Case number: CO/850/2023
In the High Court of Justice
King’s Bench Division
28 June 2023
Kate Grange KC sitting as a Deputy Judge of the High Court
The King on the application of
London Borough of Islington
Secretary of State for the Home Department (Interested party)
Notification of the Judge’s decision on the application for permission to apply for judicial review (CPR 54.11, 54.12)
Following consideration of the documents lodged by the Claimant and the Acknowledgement of service filed by the Defendant
ORDER by Kate Grange KC sitting as a Deputy Judge of the High Court
- The Claimant is an asylum seeker, and the claim includes detail relevant to his asylum claim. Pursuant to CPR r.39.2(4), the Court is satisfied that it is appropriate that his name and address shall be anonymised on the court record, and that this matter shall be known as R (RH) v London Borough of Islington.
- The Claimant’s application to reply to the Acknowledgement of Service dated 29 March 2023 is granted.
- The application for permission to apply for judicial review is granted on Ground 1 only.
- The claim under Ground 1 shall be transferred to the Upper Tribunal (Immigration and Asylum Chamber) for directions and hearing.
- The application for permission to apply for judicial review is refused on Grounds 2, 3, 4 and 5.
- The application for interim relief is granted and the Defendant shall within 14 days provide the Claimant with accommodation and support consistent with his claimed age, pending determination of age by the Upper Tribunal (Immigration and Asylum Chamber) or further order.
- Liberty to the parties to apply to vary or discharge paragraph 6 of this
order on 3 days notice.
- Costs reserved.
- The core issue in this case arises under Ground 1 namely whether the Defendant’s age assessment was wrong. Applying the Court of Appeal guidance in R (FZ) v Croydon LBC  EWCA Civ 59 I am unable to conclude that the material before the court raises a factual case which, taken at its highest, could not properly succeed in a contested factual hearing and therefore I grant permission, but order that the case is transferred to UTIAC which is the appropriate court for making an assessment of that issue. There is evidence supporting the Claimant’s account about his age, including the evidence of Mr Matar and Ms Georgara and some of the factors which were taken into account by Islington in its age assessment appear dubious. Further there may be reasons to be cautious about the quality of the information given by the Maltese authorities given the lack of procedural safeguards when that information was obtained. Much is likely to depend on an assessment of the credibility of the Claimant which UTIAC will be best placed to assess.
- I refuse permission on the other grounds namely Grounds 2, 3, 4 and 5 which raise alleged public law errors in the decision which was made on 29 November 2022. Although the process by which the decision was taken was not ideal, I am not persuaded that any of the errors alleged by the Claimant to have been made by the Defendant amount to errors of law which could lead to a quashing of the decision. As held by Swift J in R(HAM) v Brent LBC  EWHC 1924 at paragraph 32 the important obligation on the local authority is one of reasonable
investigation and a fair interview will permit the person who is being assessed a genuine opportunity to explain his position to answer questions that may be put to him and to respond to matters adverse to his case. Looking at the process which was followed in the round, I am not persuaded that there was a failure to comply with those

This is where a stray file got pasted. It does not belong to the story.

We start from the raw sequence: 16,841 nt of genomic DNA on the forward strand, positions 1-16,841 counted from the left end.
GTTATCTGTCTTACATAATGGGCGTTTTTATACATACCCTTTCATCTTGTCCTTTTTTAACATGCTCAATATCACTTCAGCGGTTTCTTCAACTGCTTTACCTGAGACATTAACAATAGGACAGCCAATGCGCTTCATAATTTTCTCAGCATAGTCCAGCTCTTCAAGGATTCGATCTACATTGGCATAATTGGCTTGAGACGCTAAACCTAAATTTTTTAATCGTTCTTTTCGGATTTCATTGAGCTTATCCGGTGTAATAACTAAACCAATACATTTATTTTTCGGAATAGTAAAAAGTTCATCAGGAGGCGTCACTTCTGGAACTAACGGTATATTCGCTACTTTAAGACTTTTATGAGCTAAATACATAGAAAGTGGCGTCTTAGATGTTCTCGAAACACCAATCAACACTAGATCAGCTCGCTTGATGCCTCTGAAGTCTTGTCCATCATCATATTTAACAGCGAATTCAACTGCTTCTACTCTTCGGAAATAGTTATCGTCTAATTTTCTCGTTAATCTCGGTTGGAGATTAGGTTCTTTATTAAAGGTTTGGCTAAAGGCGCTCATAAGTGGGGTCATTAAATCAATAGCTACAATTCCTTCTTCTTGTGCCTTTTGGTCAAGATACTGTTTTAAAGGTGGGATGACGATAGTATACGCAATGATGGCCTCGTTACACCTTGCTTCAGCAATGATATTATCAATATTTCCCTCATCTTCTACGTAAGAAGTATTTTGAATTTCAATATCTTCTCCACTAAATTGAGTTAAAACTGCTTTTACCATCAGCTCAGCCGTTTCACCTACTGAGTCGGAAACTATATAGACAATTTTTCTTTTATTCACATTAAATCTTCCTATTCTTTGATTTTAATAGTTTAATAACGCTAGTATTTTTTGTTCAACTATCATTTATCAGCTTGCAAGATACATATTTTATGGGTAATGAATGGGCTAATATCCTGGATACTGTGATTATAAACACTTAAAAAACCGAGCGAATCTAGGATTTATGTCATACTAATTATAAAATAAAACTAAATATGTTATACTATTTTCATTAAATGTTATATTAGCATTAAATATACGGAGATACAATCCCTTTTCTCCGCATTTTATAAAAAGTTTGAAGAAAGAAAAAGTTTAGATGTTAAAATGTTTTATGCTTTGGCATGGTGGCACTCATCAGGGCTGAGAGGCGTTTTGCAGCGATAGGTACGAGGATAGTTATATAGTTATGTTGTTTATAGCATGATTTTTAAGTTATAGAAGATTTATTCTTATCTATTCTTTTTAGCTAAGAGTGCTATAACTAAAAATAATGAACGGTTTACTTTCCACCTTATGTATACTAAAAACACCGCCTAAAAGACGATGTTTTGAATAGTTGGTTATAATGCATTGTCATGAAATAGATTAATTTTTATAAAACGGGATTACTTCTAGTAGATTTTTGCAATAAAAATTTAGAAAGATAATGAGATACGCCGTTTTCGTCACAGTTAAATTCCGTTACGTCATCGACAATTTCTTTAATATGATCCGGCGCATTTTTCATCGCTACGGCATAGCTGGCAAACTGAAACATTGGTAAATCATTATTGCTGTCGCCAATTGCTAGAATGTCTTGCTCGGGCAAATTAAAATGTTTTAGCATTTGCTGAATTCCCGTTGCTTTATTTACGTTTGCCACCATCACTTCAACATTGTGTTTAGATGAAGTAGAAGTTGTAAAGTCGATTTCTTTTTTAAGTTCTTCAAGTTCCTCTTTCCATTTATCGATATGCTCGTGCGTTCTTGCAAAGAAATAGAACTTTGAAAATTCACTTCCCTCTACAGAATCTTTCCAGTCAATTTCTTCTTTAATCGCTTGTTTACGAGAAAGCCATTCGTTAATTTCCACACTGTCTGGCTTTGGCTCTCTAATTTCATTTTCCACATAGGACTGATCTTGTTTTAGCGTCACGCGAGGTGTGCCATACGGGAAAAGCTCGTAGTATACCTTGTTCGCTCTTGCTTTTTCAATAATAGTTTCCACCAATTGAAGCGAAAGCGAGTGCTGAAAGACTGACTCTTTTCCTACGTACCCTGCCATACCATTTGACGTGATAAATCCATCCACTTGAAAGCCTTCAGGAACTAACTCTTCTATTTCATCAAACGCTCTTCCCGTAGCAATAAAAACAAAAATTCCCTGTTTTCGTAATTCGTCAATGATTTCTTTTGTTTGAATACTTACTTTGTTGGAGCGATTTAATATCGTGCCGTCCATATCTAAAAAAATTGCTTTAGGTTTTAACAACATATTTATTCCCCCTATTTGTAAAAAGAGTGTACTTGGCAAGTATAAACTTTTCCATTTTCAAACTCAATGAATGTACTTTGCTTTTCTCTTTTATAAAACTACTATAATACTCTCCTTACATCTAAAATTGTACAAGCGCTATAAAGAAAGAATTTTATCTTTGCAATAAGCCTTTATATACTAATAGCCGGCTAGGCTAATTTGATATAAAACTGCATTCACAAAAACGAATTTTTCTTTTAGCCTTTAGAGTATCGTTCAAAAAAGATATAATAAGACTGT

important obligations and the Claimant had a fair opportunity to address, in particular, the evidence from Malta. In addition, grounds 2, 3, 4 and 5 are now largely academic in circumstances where I have granted permission on Ground 1 and the matter will be referred to UTIAC to determine the Claimant’s age (see the observations of Swift J at paragraphs 54 and 55 of R(HAM) v Brent LBC).
- On the application for interim relief, I note that the Claimant was provided with accommodation and support by the Defendant consistent with his claimed age between 3 May 2022 and 30 November 2022. As made clear in the Claimant’s Reply to the Defendant’s Summary Grounds of Defence what he now seeks pending a final determination of his claim is accommodation commensurate with his claimed age of 18 which would be accompanied by the support applicable to a care-leaver. In circumstances where I have granted permission on Ground 1, I am persuaded that it is appropriate to grant the interim relief sought pending the determination by UTIAC of the Claimant’s age. When balancing the harm to the Claimant that would be caused if interim relief was not granted and the claim later succeeds against the harm to the Defendant if interim relief is granted and the claim later fails (see the Administrative Court Guide at paragraph 16.6.1), I conclude that the balance comes down in favour of the Claimant. If he is not provided with age-appropriate accommodation and support pending the determination by UTIAC the Claimant could miss out on support at a critical time which he is entitled to, should UTIAC subsequently decide in his favour. Further the Defendant has not raised any persuasive arguments why such relief should not be granted in these circumstances in its summary grounds of defence, it having addressed the question of interim relief extremely briefly at paragraph 29 of those summary grounds. Applying the test for ordering mandatory interim relief as discussed in R (Nolson) v Stevenage Borough Council  EWCA Civ 379 I am satisfied that it is appropriate to order such interim relief in the present case.